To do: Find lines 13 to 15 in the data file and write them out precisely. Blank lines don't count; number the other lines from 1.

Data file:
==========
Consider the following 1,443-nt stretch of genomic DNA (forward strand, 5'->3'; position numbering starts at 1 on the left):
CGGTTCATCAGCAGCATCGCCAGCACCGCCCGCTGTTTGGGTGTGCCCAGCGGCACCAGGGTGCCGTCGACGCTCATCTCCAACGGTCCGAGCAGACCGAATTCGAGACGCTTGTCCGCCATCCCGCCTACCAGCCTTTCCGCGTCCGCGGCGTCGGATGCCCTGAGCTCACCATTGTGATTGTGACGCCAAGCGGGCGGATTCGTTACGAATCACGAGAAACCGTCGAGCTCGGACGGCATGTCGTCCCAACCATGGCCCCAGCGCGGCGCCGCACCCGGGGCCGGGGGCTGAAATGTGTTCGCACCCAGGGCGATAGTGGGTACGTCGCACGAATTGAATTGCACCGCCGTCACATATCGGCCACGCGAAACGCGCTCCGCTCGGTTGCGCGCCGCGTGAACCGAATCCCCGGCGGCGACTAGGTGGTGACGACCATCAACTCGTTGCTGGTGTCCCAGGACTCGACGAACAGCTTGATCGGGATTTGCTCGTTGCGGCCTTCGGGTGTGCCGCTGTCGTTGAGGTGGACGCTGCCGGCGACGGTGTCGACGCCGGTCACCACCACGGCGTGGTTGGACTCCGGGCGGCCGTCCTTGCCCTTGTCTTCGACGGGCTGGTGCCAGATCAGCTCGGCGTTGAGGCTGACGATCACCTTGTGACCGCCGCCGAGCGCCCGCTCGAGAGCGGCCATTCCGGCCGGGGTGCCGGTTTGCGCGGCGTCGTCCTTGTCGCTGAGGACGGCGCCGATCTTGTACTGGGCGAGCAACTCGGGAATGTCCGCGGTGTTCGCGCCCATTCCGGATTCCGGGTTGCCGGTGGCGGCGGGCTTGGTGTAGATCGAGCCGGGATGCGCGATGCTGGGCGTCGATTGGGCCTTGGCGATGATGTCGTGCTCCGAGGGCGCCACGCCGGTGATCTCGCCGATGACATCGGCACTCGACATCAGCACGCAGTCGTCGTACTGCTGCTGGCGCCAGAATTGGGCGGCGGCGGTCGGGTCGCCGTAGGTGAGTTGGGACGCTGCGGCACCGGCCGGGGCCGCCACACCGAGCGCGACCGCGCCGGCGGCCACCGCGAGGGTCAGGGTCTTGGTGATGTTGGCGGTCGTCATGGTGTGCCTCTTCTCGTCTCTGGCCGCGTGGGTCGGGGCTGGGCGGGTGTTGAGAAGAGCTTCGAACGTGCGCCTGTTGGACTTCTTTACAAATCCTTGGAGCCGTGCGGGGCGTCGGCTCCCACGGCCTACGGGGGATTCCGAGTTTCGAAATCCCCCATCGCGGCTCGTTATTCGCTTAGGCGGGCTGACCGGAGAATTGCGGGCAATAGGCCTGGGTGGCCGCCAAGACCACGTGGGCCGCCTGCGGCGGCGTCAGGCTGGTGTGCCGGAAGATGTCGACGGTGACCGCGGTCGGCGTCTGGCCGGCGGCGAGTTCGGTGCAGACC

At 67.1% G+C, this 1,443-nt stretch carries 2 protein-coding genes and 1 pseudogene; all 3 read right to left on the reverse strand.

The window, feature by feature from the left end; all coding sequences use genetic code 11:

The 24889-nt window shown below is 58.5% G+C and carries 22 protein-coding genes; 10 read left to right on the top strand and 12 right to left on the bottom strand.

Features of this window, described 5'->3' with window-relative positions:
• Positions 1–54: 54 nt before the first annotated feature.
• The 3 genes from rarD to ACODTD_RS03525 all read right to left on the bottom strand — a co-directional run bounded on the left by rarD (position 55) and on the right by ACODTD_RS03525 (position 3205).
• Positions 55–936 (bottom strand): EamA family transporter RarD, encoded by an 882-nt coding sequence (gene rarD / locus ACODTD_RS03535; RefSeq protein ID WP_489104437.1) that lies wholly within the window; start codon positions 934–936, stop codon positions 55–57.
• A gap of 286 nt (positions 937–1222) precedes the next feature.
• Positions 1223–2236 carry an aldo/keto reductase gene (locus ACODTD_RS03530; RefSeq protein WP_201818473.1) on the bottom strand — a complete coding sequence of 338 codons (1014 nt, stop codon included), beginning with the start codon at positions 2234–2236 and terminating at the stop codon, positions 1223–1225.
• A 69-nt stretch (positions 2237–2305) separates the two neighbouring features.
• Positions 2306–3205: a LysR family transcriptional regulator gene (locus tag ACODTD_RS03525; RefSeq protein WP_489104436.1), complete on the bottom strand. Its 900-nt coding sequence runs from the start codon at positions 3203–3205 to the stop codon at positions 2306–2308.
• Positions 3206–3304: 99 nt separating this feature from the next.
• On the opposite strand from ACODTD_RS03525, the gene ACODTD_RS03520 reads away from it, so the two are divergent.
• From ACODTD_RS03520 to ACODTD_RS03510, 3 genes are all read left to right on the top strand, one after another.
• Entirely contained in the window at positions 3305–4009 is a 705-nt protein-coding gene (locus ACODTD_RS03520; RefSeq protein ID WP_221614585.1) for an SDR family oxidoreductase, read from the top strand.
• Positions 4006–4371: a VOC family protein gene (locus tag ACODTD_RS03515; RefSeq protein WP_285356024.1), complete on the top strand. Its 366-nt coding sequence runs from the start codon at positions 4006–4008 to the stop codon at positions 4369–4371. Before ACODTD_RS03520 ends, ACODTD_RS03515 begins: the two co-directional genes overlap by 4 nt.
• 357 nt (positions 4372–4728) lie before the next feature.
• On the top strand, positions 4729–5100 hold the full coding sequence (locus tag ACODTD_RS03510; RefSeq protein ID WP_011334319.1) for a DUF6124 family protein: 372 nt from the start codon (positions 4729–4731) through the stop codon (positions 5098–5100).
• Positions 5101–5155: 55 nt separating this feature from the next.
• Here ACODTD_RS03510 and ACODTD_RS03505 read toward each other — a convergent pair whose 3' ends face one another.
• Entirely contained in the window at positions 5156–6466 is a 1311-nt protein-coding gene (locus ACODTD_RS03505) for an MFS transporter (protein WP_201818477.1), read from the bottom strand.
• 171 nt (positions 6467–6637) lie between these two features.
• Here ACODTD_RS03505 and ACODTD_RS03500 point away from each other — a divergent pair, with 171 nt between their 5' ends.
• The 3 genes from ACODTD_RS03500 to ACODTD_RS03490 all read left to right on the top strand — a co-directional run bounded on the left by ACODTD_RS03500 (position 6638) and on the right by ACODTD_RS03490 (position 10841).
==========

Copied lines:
• Positions 2306–3205: a LysR family transcriptional regulator gene (locus tag ACODTD_RS03525; RefSeq protein WP_489104436.1), complete on the bottom strand. Its 900-nt coding sequence runs from the start codon at positions 3203–3205 to the stop codon at positions 2306–2308.
• Positions 3206–3304: 99 nt separating this feature from the next.
• On the opposite strand from ACODTD_RS03525, the gene ACODTD_RS03520 reads away from it, so the two are divergent.